The shade trees once adorning the street outside the Herberger Theater downtown have been removed, prompting barks and less-than-chipper messages on social media.
The trees were removed this week, but this street won't be treeless for long. The Downtown Phoenix Partnership is replacing the trees with a different species, one they say will eventually offer more shade and be better-suited for the urban environment.
"With a lot of the desert trees, they need a wide area to grow in and branches tend to be fragile," said Dan Klocke of the Downtown Phoenix Partnership. "When monsoons come into downtown, they frequently crack off big branches. They're really a hazard."
Several of the trees on Second Street were showing signs of decay and needed to be removed, he said.
Within the next week, the barren patches of dirt in the sidewalk will be replaced with a deciduous tree that can take a storm, doesn't need much water, but also provides a canopy of shade, Klocke said. The Partnership, a nonprofit organization funded by a tax on downtown property owners, is using either Red Push Pistaches or Sissoos.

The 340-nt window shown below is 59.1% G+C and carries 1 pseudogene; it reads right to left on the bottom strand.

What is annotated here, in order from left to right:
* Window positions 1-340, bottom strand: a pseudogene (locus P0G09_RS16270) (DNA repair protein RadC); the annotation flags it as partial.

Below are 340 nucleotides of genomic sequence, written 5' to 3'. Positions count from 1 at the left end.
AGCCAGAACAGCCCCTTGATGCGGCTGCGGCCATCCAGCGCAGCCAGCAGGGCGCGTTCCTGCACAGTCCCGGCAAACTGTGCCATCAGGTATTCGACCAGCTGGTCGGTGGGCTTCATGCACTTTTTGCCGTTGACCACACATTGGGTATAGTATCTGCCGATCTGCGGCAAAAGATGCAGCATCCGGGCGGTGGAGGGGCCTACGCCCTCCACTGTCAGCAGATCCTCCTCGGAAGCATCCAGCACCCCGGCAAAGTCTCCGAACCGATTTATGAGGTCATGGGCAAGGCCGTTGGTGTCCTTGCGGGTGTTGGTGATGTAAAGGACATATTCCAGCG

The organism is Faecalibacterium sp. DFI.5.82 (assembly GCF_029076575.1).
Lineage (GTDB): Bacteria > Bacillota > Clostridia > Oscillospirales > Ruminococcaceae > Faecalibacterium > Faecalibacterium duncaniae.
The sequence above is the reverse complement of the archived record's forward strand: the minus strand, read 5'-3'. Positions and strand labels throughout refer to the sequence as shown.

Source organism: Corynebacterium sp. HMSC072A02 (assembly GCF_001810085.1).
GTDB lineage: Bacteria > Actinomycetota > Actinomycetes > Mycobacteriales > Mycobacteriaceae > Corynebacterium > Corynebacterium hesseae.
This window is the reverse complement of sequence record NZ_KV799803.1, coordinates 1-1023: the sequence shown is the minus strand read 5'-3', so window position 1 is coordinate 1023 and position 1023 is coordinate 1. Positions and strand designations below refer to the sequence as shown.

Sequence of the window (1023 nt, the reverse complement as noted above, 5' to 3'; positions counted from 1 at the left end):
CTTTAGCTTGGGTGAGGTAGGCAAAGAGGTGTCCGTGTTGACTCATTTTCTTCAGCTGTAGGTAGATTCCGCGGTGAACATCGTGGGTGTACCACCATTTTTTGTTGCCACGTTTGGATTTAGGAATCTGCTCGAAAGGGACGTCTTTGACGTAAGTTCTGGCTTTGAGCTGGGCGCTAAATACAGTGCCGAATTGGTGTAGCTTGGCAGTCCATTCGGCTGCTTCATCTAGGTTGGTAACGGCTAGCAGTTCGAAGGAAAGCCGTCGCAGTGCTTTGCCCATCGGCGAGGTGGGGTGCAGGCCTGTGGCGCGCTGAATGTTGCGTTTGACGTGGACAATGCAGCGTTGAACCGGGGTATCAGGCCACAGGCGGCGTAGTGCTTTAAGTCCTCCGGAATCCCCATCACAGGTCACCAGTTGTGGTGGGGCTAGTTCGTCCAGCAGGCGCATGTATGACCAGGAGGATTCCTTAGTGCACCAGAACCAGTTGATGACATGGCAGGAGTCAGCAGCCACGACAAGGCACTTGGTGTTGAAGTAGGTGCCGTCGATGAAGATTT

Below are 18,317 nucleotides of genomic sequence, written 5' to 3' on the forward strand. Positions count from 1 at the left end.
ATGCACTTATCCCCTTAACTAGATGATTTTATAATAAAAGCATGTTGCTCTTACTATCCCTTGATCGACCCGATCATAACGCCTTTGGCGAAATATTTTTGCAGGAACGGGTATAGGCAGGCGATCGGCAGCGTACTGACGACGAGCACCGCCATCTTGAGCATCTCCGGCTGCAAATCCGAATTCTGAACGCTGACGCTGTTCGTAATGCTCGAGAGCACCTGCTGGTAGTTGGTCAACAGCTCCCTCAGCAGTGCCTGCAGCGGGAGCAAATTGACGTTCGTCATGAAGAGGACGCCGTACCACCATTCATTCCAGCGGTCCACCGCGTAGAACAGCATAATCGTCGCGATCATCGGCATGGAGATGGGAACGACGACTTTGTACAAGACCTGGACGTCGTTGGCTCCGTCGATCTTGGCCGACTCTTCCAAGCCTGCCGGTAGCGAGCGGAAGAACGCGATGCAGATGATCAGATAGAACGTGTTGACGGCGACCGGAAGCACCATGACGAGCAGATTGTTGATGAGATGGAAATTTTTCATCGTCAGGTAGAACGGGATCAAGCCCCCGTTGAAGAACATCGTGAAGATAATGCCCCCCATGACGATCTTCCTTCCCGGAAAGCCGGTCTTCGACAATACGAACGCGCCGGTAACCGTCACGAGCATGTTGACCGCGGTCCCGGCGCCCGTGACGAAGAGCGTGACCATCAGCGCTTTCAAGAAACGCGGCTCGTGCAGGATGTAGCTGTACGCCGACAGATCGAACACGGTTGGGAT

"It's going to take a few years for these things to grow, but they're relatively quick-growing trees, so we expect a much fuller canopy in about three years."
The tree-replacement effort won't stop there. Klocke said the Partnership has already replaced 23 trees and plans to "aggressively replant downtown" over the next few years. The organization will replace the ill-suited trees on Second, Adams and Monroe streets first, and then branch out from there, he said.
The goal, ultimately, is to improve the business climate downtown.
"There are so many things to walk to now in downtown that we don’t want people to melt in between the different places," he said. "We need to create the conditions which make it much more walkable."
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